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Jeffrey Koh Hall, Innovation Lab Lead, UNICEF Indonesia Jakarta office

Tell us a bit about your background.

Originally born in Korea, and adopted to the United States. I am a Northern California boy, bay area. Worked doing innovation and Human Centered Design in healthcare for Kaiser Permanente in the United States after my undergrad in English Literature. Then did grad school in Los Angeles, Pasadena in Design.  

What do you do?

Ha! I think the question is, what don’t I do? I’m doing a bit of everything, the major innovation programme U-Report Indonesia is a good example of this! I’m involved in the technical operation, content development, social media communication, youth engagement, hiring, partner development, strategy, planning, scale up, and advocating for the programme. Phew! This is similar to the other programmes the Innovation lab in Jakarta is running I’m involved in all aspects.

For example, supporting our Immunization colleagues to use RapidPro for real time monitoring and evaluation with SMS. Specifically to modernize reporting on immunization stock levels for our government partners in the Ministry of Health. We also are running an academic challenge programme with universities called the Design Challenge for UNICEF. Finally I like to use my background in Human Centered Design to provide innovation services to our programme colleagues in order build innovation skills and test how innovation can impact programmes. We are running a Human Centered Design based project on Menstrual Hygiene Management (MHM) with our Water, Sanitation and Hygiene (WASH) colleagues and our initial insights on how boys and girls deal with this issue with secrecy in schools is fascinating.

What’s your working day like?

Indonesia is a middle income country so it’s quite stable working situation. It’s a 9-5 type of situation, but with the traffic you have to be ready for things to run late. I come into the office, think about my day, check my to dos and make small achievable goals, like today I’m going to draft this Terms of Reference (TOR) and get it reviewed. Since there are always a ton of meetings and in the United Nations it can feel like  a sprint sometimes, but really it’s a marathon you have to stay steady and focused! 🙂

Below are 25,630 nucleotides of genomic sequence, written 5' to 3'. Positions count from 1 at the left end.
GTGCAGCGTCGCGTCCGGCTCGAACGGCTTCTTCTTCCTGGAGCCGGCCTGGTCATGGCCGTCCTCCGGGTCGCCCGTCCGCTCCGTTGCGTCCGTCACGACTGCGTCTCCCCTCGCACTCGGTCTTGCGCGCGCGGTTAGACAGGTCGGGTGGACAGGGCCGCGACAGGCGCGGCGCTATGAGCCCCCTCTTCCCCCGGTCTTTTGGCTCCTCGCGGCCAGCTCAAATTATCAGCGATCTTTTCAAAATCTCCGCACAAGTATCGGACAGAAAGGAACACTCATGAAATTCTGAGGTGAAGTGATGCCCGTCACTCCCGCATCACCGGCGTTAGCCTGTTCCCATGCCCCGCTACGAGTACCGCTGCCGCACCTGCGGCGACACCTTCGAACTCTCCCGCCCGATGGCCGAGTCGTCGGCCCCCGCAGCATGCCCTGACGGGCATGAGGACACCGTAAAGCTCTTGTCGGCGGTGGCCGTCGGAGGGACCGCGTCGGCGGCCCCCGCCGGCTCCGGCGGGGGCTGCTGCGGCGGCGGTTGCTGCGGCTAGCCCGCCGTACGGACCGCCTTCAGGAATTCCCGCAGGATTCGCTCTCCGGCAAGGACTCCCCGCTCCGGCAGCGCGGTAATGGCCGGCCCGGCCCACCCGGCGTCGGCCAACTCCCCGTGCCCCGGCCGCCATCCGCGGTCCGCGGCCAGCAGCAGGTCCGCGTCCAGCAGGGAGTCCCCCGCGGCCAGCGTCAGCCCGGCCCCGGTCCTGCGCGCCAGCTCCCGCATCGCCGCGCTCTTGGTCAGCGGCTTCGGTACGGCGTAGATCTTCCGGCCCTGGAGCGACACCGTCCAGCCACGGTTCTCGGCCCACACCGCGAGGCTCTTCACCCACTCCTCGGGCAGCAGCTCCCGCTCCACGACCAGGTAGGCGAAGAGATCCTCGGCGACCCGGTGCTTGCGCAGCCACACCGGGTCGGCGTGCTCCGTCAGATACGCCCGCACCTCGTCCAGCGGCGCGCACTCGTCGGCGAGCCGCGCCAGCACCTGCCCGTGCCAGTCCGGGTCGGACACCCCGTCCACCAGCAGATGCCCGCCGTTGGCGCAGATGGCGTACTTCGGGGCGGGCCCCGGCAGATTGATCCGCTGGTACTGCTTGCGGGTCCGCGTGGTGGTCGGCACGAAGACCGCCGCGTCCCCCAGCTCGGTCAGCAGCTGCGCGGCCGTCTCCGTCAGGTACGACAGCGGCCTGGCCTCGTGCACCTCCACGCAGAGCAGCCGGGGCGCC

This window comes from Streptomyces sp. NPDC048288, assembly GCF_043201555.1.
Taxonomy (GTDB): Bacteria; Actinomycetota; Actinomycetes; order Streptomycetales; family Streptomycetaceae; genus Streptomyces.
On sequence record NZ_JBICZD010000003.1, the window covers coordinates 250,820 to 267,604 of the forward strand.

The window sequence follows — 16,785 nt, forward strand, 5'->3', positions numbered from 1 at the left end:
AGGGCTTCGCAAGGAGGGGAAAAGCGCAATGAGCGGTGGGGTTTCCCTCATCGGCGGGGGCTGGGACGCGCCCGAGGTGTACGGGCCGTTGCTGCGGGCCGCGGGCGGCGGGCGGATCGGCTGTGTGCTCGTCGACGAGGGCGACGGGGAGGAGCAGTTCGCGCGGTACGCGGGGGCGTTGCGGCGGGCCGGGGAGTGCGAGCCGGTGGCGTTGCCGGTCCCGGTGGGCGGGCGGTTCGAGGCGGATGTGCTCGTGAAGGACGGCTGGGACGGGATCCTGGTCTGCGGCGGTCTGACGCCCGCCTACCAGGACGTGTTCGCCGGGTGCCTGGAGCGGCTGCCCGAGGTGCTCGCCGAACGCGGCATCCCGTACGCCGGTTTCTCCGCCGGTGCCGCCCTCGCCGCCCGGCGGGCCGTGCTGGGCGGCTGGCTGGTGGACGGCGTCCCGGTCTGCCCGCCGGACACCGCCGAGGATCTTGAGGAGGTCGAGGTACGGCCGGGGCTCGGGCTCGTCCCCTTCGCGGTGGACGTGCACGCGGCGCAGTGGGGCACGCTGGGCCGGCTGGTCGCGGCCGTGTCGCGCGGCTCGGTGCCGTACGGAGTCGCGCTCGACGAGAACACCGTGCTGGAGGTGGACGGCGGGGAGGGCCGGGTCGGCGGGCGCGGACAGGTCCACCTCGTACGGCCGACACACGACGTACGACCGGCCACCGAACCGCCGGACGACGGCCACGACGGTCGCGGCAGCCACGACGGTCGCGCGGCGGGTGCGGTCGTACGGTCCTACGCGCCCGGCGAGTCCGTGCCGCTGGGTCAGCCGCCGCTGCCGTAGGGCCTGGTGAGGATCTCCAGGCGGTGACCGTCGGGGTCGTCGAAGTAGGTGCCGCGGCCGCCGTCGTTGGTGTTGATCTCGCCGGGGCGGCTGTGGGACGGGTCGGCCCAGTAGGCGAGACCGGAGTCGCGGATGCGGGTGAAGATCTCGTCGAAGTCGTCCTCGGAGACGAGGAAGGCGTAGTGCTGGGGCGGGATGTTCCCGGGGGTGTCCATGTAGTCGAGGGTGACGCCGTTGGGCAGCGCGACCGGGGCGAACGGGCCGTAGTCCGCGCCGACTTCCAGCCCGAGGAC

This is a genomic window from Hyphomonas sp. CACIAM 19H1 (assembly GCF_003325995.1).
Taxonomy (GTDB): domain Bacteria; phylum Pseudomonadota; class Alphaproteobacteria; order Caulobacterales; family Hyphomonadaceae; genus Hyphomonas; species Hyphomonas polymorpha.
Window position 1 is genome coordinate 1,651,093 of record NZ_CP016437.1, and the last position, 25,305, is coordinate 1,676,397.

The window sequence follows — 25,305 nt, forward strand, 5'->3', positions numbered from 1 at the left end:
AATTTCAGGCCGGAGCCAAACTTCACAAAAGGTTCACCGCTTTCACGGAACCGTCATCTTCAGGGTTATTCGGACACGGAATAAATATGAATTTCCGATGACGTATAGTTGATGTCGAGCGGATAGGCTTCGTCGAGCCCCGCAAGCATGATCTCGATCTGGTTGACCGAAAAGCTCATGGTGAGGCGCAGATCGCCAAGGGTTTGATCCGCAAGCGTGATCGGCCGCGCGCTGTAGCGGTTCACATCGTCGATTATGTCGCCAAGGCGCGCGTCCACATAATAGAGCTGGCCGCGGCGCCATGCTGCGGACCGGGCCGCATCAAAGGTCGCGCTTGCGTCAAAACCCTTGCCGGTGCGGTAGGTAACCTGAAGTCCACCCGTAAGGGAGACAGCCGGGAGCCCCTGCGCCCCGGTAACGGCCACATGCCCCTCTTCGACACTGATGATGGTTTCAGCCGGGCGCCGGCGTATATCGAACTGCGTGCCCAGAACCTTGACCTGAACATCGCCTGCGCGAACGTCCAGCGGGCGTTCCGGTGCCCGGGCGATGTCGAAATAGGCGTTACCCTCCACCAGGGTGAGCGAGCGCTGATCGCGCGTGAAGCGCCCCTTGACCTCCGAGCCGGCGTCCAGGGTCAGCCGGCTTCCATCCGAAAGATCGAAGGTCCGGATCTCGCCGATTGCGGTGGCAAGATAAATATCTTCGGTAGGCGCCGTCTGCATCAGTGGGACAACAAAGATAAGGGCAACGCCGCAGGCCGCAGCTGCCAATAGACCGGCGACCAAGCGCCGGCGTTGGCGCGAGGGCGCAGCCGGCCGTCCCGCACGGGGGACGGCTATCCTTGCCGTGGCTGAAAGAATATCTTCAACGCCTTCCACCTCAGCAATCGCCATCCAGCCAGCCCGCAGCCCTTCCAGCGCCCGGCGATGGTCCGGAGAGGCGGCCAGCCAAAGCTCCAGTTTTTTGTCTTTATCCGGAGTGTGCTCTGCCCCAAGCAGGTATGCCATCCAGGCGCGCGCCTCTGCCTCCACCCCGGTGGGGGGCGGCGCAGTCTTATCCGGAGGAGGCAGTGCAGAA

How would you describe your job to a 5-year-old?

It’s like using your imagination every day and trying to figure out how to make it real.

What did you want to be when you were a child?

Well, when the guidance counselor asked me that, I said “I have a no idea.”. We talked more about it and she asked “Really, you don’t have any idea?”.  I remember saying, “Uhhhh..I can’t predict the future?” That always meant to me don’t start with pre-conceived notions go explore – find out.

How/when did you join UNICEF?

I joined UNICEF in 2013 right after Graduate School. I selected the graduate programme because it had this research component with the Uganda Innovation Lab. Best choice of my life, and that’s how I got the chance to come to Indonesia to build the lab here.

What are the most satisfying parts of your job?

Definitely getting to be in Indonesia and building platforms for the youth here, the energy, hustle, and amazing things Indonesian youth are doing is just jaw dropping.  

What’s the most challenging aspect of your job?

Surprise! Process! It can be difficult because you just want things to happen and learn from vs. having the perfect plan. It works out though since that’s where having a team and great colleagues is helpful, you can’t innovate if you don’t get the contract through, and you can’t do that alone.

What’s your best UNICEF experience/memory?

I was really happy when we shared a U-Report poll on the National Plan of Action on Violence Against Children to the government at their development workshop where they would be developing the new National Plan of Action on Violence Against Children. We did this with our Child Protection colleagues, and delivered on our promise to young people that we’d put their voice meaningfully into the decision making processes that affect their lives.

What’s one of the biggest risks you’ve ever taken in your life?  

Taking the job in Indonesia! No friends, no family, only a little experience with development, thank goodness my colleagues are awesome, UNICEF Indonesia really just wraps you up in a big hug and makes you part of the family.

What are your passions?

Martial arts, writing, long conversations, philosophy, tech, systems, and of course Human Centered Design.

What advice would you give others who are seeking a similar job as yours?

Be weird, find ways to be unique, zig when others would zag at least once or twice. Innovation is a lot about facing uncertainty so being confident in your ability to learn and adapt that will take you a long way. I feel like everyone on the innovation team has these qualities.  

Who do you look towards for inspiration?  

I look a lot to artists in the art world, a popular example is Ai Wei Wei, he does things that seem so silly or unlikely, but believes in them until something beautiful emerges, I think that’s what the innovation team does as well.  

My colleagues don’t know that…

My favorite movie genre is romantic comedy, Lol – shhhh, don’t tell anyone.

You can read about Jeff and other UNICEF colleagues on UNICEF’s ‘Faces of UNICEF’
Tumblr: http://facesofunicef.tumblr.com/post/139983939251/its-like-using-your-imagination-every-day-and

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